White Paper

The Next Bioprocessing Revolution: Functional Additives

Source: Life Technologies

Since the first large-scale bioprocessors started churning out cell culture–derived products more than two decades ago, manufacturers have been working towards more and more ambitious production goals. Advancements in this industry include the development and implementation of optimized cell lines, medium and feeding strategies, disposable culture vessels, and in-process monitoring instrumentation. Manufacturers striving for everincreasing product yield have had to implement these technologies in ways that ensure regulatory standards are met and that product quality is uncompromised. Now that many bioproduction technologies and processes are reaching maturity, manufacturers are seeking out the next level of refinements.

The next stage in bioprocess refinement
Commonly seen in production processes is the failure of cell lines to sustain specific productivity throughout the manufacturing time course, with drops typically observed as the culture period progresses. Manufacturers have implemented a variety of strategies to achieve sustained productivity, including (1) selecting or engineering cell lines with better performance profiles, (2) use of culture vessels that allow very fine control of temperature, pressure, agitation, pH, and dissolved oxygen to maintain optimal conditions, and (3) measuring viable cell levels and various metabolites during culture in an effort to define corrective supplements and treatments that would increase cell densities and the amount of protein being produced without significantly increasing the levels of inhibitory factors [1,2].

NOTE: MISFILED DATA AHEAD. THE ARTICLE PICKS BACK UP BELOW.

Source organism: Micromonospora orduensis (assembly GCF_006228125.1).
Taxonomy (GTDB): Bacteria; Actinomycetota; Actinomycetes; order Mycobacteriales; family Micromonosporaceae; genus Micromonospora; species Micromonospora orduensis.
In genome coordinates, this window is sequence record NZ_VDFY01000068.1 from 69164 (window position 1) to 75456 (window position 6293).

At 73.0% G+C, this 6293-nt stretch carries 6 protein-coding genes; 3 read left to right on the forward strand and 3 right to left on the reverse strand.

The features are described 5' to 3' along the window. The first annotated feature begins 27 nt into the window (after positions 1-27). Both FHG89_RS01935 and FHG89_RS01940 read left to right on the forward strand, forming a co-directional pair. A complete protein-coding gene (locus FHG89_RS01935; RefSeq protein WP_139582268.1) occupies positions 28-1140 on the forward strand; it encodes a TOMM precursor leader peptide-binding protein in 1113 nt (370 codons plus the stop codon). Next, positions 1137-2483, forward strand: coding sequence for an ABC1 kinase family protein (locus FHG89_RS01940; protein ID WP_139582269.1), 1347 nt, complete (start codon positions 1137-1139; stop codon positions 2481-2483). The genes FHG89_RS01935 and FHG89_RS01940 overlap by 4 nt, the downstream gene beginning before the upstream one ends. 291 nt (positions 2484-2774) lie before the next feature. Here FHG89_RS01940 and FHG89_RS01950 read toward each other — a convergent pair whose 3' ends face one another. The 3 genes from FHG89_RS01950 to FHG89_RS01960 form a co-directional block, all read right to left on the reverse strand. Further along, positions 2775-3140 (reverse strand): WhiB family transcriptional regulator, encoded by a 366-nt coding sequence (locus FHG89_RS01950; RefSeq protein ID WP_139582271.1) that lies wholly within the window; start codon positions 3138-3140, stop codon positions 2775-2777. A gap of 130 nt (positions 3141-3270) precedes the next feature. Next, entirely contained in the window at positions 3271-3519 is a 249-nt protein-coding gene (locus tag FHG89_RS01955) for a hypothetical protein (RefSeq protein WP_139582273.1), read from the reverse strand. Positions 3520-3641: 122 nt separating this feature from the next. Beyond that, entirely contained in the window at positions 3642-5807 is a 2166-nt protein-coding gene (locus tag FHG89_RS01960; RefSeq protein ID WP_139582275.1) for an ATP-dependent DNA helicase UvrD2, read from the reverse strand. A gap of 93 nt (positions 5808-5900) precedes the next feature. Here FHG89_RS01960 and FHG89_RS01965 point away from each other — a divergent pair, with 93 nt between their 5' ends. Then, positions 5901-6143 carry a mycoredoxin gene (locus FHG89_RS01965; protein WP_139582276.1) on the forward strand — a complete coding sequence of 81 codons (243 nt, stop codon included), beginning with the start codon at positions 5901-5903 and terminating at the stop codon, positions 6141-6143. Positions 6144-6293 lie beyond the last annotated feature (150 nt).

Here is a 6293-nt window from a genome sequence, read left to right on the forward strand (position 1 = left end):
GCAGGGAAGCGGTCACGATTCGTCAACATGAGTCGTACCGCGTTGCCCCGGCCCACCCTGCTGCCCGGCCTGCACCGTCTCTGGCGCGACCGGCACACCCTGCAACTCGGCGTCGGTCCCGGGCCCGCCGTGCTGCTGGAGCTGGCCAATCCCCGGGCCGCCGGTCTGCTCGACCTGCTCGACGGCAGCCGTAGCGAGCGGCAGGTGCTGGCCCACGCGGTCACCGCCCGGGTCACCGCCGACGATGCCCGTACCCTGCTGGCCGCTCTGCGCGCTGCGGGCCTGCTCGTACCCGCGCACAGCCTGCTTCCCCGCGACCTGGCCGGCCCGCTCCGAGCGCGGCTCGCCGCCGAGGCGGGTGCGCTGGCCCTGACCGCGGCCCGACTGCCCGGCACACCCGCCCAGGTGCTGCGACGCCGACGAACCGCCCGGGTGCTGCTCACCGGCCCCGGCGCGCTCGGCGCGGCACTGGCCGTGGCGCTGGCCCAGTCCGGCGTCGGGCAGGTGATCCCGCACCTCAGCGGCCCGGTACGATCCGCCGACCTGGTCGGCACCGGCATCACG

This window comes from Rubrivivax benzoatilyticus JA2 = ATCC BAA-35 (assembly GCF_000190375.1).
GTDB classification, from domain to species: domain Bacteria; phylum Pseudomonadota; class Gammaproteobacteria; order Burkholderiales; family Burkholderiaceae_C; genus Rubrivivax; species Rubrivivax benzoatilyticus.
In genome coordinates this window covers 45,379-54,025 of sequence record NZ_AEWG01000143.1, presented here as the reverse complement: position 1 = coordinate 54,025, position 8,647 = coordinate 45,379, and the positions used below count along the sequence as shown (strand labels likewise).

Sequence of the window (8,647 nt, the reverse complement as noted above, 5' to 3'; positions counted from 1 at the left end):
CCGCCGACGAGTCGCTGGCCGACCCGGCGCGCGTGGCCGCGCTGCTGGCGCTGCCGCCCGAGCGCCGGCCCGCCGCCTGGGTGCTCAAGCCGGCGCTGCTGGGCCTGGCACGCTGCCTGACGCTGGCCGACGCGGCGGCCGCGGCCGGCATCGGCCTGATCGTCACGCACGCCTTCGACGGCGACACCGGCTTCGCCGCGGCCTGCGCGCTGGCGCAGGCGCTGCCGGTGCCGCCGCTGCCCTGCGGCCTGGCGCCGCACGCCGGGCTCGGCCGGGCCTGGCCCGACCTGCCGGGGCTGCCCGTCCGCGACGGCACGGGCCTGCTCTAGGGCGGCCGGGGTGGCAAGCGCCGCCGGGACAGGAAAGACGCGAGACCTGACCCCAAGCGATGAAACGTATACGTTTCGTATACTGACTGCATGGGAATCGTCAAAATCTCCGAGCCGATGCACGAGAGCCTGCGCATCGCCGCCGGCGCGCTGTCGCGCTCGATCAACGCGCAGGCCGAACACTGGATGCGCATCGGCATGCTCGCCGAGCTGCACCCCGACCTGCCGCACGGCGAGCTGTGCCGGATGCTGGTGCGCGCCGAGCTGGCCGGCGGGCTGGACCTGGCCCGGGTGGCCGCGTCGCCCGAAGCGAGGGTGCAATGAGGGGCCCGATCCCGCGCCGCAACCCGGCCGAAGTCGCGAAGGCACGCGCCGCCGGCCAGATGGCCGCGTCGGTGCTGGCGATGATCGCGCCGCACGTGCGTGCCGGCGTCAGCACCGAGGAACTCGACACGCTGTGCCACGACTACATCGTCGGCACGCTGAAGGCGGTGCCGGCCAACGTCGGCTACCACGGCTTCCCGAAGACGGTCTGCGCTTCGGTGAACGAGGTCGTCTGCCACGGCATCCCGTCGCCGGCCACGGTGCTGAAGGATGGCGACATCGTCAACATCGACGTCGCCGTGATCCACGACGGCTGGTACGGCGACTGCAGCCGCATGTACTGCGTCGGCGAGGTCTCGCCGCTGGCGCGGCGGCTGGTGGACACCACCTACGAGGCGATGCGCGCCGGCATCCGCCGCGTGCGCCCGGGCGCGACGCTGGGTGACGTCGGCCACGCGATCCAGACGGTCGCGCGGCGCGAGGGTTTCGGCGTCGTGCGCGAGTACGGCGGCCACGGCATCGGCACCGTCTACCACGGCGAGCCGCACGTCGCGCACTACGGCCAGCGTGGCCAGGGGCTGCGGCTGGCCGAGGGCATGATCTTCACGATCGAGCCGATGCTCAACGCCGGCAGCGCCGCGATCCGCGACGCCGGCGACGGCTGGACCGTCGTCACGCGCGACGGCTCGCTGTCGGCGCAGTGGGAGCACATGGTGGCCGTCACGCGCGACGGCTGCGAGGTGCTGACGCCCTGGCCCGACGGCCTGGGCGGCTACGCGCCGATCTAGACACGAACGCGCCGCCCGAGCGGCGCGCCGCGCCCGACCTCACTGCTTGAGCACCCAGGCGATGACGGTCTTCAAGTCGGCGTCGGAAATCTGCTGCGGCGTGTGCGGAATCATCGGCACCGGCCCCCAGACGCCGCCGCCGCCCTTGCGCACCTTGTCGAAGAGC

While culture modulators such as high-pH, singlecomponent additions and the addition of growth factors, hydrolysates, sodium butyrate, etc. can yield improved titers, there is some concern that these supplements: 

  • Pose additional safety risks to production staff
  • May compromise the steady state of the bioreactor
  • Could adversely affect the quality of the end product
  • Could jeopardize the regulatory compliance of the process

For most established fed-batch processes, increases in productivity have been largely achieved through systematic optimization of media formulation and the development of feeding regimes that support higher cellular biomass and cell-specific production of the molecule of interest [2]. As an extension of successful fed-batch strategies (such as the use of matched media and feeds), the next stage in bioprocess refinement involves the development of highly concentrated functional additives that can be added to each bioreactor run in the smallest amount necessary to give good titer increases. Ideally, these functional additives would have neutral pH and be formulated using standard cell culture media components so that no additional risks to personnel, bioreactor steady state, or product quality would be imposed.